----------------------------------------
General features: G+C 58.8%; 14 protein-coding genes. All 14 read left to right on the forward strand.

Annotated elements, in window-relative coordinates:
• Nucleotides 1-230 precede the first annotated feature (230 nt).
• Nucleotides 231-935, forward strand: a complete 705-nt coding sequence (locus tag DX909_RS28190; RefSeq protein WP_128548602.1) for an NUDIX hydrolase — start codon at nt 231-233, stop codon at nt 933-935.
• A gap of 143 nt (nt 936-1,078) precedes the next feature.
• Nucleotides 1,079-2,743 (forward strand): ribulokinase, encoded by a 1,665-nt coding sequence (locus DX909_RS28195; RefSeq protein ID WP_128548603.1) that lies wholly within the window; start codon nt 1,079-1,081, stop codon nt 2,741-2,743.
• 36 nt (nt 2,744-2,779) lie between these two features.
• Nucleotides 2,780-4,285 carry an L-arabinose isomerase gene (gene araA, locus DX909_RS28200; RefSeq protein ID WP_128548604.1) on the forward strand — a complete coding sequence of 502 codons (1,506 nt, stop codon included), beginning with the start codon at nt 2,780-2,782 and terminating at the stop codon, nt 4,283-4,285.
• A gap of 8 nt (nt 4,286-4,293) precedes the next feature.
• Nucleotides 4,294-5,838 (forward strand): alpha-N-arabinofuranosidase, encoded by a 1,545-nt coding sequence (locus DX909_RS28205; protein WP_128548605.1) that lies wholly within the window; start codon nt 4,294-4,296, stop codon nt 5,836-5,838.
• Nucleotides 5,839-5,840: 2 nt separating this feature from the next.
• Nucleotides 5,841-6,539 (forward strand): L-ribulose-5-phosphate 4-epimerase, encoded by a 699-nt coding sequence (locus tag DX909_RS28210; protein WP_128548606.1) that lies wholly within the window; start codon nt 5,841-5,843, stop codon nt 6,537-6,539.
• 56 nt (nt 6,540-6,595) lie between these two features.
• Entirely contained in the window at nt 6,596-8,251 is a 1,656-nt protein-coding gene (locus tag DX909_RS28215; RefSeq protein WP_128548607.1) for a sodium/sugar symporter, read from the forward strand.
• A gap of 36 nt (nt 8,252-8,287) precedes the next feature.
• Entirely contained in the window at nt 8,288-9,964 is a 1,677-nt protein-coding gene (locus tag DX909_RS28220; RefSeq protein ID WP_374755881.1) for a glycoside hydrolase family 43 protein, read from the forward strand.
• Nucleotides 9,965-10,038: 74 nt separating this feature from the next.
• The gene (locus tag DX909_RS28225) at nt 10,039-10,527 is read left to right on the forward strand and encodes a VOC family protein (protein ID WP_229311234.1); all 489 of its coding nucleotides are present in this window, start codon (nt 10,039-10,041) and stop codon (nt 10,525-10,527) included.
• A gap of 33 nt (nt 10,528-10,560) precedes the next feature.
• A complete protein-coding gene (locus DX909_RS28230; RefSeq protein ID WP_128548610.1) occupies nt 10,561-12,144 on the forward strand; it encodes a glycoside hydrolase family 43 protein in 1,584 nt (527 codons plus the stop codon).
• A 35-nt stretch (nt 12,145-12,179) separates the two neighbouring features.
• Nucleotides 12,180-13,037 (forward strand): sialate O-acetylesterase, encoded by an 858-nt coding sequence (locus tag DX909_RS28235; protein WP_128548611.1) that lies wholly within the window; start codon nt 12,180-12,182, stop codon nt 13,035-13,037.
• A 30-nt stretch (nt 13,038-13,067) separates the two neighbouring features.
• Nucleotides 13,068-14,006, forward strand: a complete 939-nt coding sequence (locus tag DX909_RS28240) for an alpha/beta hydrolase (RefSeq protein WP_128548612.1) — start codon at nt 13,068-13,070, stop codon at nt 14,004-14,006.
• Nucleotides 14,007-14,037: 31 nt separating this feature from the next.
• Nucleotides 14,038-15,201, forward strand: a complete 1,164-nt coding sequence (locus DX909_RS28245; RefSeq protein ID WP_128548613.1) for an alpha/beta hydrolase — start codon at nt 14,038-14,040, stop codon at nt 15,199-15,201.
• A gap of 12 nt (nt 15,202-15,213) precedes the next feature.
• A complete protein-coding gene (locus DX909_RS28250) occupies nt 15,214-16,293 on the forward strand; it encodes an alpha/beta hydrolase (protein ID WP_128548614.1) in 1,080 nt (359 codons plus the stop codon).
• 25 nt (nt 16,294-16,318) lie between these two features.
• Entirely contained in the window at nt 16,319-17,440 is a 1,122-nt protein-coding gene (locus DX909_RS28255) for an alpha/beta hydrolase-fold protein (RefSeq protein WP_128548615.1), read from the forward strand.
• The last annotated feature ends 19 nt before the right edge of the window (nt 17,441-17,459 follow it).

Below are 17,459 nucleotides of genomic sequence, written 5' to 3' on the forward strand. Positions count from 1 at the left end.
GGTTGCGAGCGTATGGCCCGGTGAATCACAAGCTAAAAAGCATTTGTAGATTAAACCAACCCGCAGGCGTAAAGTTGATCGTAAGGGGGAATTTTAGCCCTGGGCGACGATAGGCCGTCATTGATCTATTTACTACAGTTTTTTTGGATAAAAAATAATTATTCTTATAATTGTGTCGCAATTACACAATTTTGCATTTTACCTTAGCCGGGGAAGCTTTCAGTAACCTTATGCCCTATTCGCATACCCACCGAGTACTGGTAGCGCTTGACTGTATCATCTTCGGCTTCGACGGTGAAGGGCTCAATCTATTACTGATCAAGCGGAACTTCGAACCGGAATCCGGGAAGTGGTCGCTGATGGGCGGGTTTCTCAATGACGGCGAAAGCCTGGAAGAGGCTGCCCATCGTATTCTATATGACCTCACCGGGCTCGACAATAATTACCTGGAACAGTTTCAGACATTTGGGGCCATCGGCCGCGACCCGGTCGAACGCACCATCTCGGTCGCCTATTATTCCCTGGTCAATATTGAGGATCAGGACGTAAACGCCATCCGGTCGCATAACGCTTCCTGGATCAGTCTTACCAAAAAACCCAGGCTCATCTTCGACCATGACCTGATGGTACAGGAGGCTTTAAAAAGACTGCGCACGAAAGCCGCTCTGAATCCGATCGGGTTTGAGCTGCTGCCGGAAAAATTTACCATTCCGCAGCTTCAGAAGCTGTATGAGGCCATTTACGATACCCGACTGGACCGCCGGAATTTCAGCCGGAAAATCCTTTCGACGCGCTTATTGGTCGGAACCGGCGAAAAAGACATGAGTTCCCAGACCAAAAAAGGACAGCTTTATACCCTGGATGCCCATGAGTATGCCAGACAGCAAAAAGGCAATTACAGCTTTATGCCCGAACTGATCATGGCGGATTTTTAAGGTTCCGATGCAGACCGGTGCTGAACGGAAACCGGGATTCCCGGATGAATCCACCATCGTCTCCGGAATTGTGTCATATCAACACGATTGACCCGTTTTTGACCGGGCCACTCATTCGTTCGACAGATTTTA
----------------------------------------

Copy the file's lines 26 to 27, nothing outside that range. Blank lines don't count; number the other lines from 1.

• Nucleotides 14,038-15,201, forward strand: a complete 1,164-nt coding sequence (locus DX909_RS28245; RefSeq protein ID WP_128548613.1) for an alpha/beta hydrolase — start codon at nt 14,038-14,040, stop codon at nt 15,199-15,201.
• A gap of 12 nt (nt 15,202-15,213) precedes the next feature.